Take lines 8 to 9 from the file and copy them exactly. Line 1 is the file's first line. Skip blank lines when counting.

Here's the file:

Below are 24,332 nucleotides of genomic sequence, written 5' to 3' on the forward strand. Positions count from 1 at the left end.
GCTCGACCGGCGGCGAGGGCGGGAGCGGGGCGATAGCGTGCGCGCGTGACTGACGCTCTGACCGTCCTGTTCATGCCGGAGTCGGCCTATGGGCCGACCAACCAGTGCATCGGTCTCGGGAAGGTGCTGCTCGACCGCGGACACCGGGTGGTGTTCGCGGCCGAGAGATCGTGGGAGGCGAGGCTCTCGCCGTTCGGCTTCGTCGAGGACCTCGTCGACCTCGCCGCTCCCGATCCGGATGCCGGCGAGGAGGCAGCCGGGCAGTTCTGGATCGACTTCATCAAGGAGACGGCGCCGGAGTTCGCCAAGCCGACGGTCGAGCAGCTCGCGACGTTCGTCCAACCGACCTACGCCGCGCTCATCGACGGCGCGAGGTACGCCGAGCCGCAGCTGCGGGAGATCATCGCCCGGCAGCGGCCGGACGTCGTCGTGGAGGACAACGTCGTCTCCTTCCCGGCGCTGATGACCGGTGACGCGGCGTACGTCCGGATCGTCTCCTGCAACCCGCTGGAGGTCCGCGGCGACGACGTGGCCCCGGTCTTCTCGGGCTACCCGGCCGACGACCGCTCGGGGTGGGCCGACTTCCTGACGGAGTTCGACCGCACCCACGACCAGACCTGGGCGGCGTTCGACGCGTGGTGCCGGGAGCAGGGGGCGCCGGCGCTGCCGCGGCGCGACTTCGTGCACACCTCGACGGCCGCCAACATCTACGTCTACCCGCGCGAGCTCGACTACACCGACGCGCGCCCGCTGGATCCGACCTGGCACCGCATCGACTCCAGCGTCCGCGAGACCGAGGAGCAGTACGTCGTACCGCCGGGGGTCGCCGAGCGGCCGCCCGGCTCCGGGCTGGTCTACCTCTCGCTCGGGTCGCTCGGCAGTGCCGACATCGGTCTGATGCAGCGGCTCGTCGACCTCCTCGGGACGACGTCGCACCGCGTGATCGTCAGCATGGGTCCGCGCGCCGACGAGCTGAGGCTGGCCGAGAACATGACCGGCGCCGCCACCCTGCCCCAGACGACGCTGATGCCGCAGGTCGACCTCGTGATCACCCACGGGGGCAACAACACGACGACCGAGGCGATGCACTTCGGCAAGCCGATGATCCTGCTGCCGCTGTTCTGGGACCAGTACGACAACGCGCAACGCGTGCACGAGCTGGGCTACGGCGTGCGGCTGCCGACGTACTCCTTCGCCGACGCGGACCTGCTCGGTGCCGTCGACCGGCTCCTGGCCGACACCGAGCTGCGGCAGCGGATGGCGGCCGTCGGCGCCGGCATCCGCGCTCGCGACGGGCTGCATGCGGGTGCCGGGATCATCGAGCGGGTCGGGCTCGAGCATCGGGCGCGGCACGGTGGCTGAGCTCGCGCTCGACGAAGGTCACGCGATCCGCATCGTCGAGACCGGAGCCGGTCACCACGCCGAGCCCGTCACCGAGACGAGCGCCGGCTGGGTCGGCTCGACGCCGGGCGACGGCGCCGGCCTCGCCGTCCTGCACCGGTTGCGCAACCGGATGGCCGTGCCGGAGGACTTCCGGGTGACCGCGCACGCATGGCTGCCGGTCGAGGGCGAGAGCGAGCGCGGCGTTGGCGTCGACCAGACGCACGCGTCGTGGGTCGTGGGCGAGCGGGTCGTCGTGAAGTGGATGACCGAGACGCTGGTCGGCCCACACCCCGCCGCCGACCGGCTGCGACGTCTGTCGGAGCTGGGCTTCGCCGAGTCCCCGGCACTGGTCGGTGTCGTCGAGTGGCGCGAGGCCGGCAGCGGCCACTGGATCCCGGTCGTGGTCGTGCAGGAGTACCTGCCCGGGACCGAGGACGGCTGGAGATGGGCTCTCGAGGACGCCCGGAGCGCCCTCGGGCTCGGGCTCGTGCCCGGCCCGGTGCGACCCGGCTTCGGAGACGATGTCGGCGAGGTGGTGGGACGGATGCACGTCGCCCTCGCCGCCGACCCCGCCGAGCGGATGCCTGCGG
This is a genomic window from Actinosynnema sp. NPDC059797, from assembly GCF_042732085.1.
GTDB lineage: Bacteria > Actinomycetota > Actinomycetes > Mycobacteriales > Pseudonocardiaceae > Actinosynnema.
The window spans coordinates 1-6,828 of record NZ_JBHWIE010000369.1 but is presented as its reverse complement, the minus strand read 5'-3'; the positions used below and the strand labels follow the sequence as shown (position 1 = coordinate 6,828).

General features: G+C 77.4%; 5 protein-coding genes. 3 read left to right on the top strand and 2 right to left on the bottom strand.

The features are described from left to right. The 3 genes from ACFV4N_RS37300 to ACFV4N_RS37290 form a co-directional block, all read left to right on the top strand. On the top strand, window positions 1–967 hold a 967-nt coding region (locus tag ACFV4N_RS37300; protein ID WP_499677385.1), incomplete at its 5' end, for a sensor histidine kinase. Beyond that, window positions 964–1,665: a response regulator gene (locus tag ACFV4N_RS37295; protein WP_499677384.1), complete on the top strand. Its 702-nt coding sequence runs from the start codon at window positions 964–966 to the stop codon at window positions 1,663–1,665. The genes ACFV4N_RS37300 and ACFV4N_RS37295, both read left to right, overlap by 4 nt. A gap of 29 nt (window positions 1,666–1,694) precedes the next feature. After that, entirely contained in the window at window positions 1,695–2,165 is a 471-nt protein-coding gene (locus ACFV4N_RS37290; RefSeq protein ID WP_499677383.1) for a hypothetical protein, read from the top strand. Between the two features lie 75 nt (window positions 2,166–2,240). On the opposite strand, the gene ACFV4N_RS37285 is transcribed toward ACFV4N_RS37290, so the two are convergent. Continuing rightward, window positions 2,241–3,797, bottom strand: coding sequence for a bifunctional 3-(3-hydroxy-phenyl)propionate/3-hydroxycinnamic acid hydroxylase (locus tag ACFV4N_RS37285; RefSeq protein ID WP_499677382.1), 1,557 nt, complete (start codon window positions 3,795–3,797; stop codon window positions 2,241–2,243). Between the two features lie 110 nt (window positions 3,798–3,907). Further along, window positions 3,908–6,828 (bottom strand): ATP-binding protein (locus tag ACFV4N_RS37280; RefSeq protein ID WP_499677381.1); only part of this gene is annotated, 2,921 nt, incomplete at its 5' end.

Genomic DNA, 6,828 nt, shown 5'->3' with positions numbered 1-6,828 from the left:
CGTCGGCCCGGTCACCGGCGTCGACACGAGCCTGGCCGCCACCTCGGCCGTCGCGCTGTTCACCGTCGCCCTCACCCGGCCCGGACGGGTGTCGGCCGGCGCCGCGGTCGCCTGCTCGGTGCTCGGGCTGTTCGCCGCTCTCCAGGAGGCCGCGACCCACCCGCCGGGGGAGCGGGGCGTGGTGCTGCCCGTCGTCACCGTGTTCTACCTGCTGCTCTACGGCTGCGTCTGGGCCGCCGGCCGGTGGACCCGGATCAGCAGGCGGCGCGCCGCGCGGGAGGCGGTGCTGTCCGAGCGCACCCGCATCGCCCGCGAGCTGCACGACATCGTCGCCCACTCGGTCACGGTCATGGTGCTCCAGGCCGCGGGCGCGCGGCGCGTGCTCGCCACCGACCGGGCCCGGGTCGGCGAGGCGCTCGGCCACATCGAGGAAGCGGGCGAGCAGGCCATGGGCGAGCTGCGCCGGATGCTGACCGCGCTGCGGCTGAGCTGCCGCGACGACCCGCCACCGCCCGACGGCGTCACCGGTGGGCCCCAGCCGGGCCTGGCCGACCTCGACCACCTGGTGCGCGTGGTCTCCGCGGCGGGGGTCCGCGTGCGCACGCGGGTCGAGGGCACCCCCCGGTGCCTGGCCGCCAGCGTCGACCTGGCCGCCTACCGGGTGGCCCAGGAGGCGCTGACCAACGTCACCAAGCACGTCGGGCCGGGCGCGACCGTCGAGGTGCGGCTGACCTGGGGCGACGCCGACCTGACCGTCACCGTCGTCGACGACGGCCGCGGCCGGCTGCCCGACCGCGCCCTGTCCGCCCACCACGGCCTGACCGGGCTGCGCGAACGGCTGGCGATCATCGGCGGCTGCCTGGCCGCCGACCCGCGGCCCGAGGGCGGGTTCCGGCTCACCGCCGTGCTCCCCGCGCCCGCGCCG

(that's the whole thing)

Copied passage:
Genomic DNA, 6,828 nt, shown 5'->3' with positions numbered 1-6,828 from the left:
CGTCGGCCCGGTCACCGGCGTCGACACGAGCCTGGCCGCCACCTCGGCCGTCGCGCTGTTCACCGTCGCCCTCACCCGGCCCGGACGGGTGTCGGCCGGCGCCGCGGTCGCCTGCTCGGTGCTCGGGCTGTTCGCCGCTCTCCAGGAGGCCGCGACCCACCCGCCGGGGGAGCGGGGCGTGGTGCTGCCCGTCGTCACCGTGTTCTACCTGCTGCTCTACGGCTGCGTCTGGGCCGCCGGCCGGTGGACCCGGATCAGCAGGCGGCGCGCCGCGCGGGAGGCGGTGCTGTCCGAGCGCACCCGCATCGCCCGCGAGCTGCACGACATCGTCGCCCACTCGGTCACGGTCATGGTGCTCCAGGCCGCGGGCGCGCGGCGCGTGCTCGCCACCGACCGGGCCCGGGTCGGCGAGGCGCTCGGCCACATCGAGGAAGCGGGCGAGCAGGCCATGGGCGAGCTGCGCCGGATGCTGACCGCGCTGCGGCTGAGCTGCCGCGACGACCCGCCACCGCCCGACGGCGTCACCGGTGGGCCCCAGCCGGGCCTGGCCGACCTCGACCACCTGGTGCGCGTGGTCTCCGCGGCGGGGGTCCGCGTGCGCACGCGGGTCGAGGGCACCCCCCGGTGCCTGGCCGCCAGCGTCGACCTGGCCGCCTACCGGGTGGCCCAGGAGGCGCTGACCAACGTCACCAAGCACGTCGGGCCGGGCGCGACCGTCGAGGTGCGGCTGACCTGGGGCGACGCCGACCTGACCGTCACCGTCGTCGACGACGGCCGCGGCCGGCTGCCCGACCGCGCCCTGTCCGCCCACCACGGCCTGACCGGGCTGCGCGAACGGCTGGCGATCATCGGCGGCTGCCTGGCCGCCGACCCGCGGCCCGAGGGCGGGTTCCGGCTCACCGCCGTGCTCCCCGCGCCCGCGCCG